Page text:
‘Old timers’ celebrate 50-year anniversary of Boreal ski area | SierraSun.com

‘Old timers’ celebrate 50-year anniversary of Boreal ski area

Roughly 60 former employees and family gathered at Donner Lake to celebrate 50 years at Boreal on Sept. 12.
Courtesy Parky May |

TRUCKEE, Calif. — Sixty or so former employees (and spouses) of Boreal Ski Area attended an Open House/Reunion at Jay and Paula Price’s beautiful Donner lakefront home on Sept. 12.

The “Old Timer” celebration commemorated Boreal’s early years and the 50 years of successful operation.

It was also an occasion to honor John Booth’s 40-plus years of continuous (and ongoing) employment at Boreal.

Jay made a special presentation of a custom sterling silver pin of the original Boreal logo to John for his many years of service and devotion to Boreal, and to the thousands of skiers and boarders who have visited Boreal over the years.

Former employee attendees included: Bill Sim (traveled from Baja), Judy Price Pollock, Julie (Quist) Akers, Molly Beucus, Gail Cosmo, Chris and Parky May, Kathy Bender, Alice and Norm Nicholls, Fred Anderegg, Elek Lindner, Carol Dooly, Bob Sherwood, Don Salem, Betty Baker, John Shaffer, Betty Diepanbrock, Mike and Leslie Sim, Dana Kingsbury Kelly, Heide Kingsbury, Stephany (Elkins) Cosgrove (traveled from Palm Desert), Mike and Mary Ann Hinrichs, Ray Lawrence, Bobby Sherwood III, Carol and Terry Longobardo, Paul Spencer, Monica Duffield Ehm, Debbie and Peter Gerdin, Dave Baker, Heide Kingsbury, Diane and Charlie White, Robert Bender, Bill and Laura Clark, Roxanne Duffield, Gi (Klump) Danielsson (traveled from Sand Point ID), Justin and Tami Fiddyment, Jim Adams — and others who were too shy to sign in.

Norm Sayler also attended with his albums of old ski pictures that brought back a lot of memories of the past.


Boreal (“Boreal Ridge at Castle Peak”) officially opened on Dec. 12, 1965.

Jay Price, general manager from 1965 to 1987, points out that, “Boreal has been the only ski area built since 1960 strictly as a family winter sports recreation area.”

“All other ski areas built since then have been built with the intention to sell real estate and to promote related commercial endeavors,” he said.

Although Boreal was, and still is, relatively small compared to the major ski areas, it is located in a very visible location with easy freeway access and an abundance of parking.

The original marketing promotions for Boreal included getting groups of kids, ski clubs, church groups, etc., to come up on buses.

“Some weekends we had over 100 buses daily and we promoted packages that included lift tickets ($5 in 1965), rental equipment and ski instruction,” Price said.

The buses would arrive in the morning and leave in the afternoon.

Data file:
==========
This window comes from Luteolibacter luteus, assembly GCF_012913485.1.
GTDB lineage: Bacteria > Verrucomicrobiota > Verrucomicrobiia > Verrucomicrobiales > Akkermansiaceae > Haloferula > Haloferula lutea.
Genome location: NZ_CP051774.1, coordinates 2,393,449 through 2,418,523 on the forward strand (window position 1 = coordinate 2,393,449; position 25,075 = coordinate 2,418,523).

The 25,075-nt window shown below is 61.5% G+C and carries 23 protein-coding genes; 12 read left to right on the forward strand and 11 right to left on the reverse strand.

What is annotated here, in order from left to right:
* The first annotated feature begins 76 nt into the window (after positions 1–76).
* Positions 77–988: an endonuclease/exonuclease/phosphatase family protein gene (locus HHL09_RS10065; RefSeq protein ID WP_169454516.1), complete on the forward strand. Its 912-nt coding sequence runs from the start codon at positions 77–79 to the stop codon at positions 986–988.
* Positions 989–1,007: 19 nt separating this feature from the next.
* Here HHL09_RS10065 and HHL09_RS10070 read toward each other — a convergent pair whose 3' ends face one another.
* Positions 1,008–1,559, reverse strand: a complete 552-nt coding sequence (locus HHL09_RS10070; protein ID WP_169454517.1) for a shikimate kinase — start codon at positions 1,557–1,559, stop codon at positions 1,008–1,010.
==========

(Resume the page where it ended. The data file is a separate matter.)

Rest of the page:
“The idea was to get these skiers (especially kids) hooked on skiing and Boreal … and soon their parents, grandparents and friends would follow,” said Price.


In 1970, Price decided that the introduction of night skiing would be a perfect way of attracting attention to travelers and skiers who were crossing the Sierra on I-80 at night.

“We were able to operate with approximately 10 employees,” he said. “We figured if we sold 30 or so lift tickets, we would break even.”

The popularity of night skiing has grown ever since, and the night lights have attracted the attention of thousands upon thousands of travelers ever since.

Another milestone for Boreal was, and continues to be, snow making.

“On Christmas Day 1976, I was walking down the hill kicking dirt clods,” said Price.

His thoughts included not only the absence of skiers, but also his concern for the employees who had signed on for the season but had not yet worked a day.

Several months earlier, he had talked to Fred Rogers of Squaw Valley about the concept of snow making.

“I called Fred on Christmas Day, wished him and his family a Merry Christmas, and asked Fred if he could come up the next day to talk more about snow making,” Price sad.

“Fred said, ‘I’ll be right up,’’ he recalled. “Fred and I talked about putting together a system using pipes, couplings, pumps, etc. using the same materials used in the mining industry and readily available in Reno.”

The next day, they went down to Western Nevada Supply and loaded several trucks with the materials they figured they would need.

Jay called in several employees and friends and they worked day and night piecing the system together.

“We didn’t know what we were doing, but it WORKED, and Boreal was open before New Years,” he recalled.

The next season (1977/78), Boreal was the first ski area to open and the tradition has pretty much continued to this day.

“It was a great reunion,” Price said of the Sept. 12 event, “and every attendee, in their own way, contributed to the solid foundation of Boreal and its many successes over the years.”

Visit rideboreal.com to learn more about Boreal Mountain Resort.

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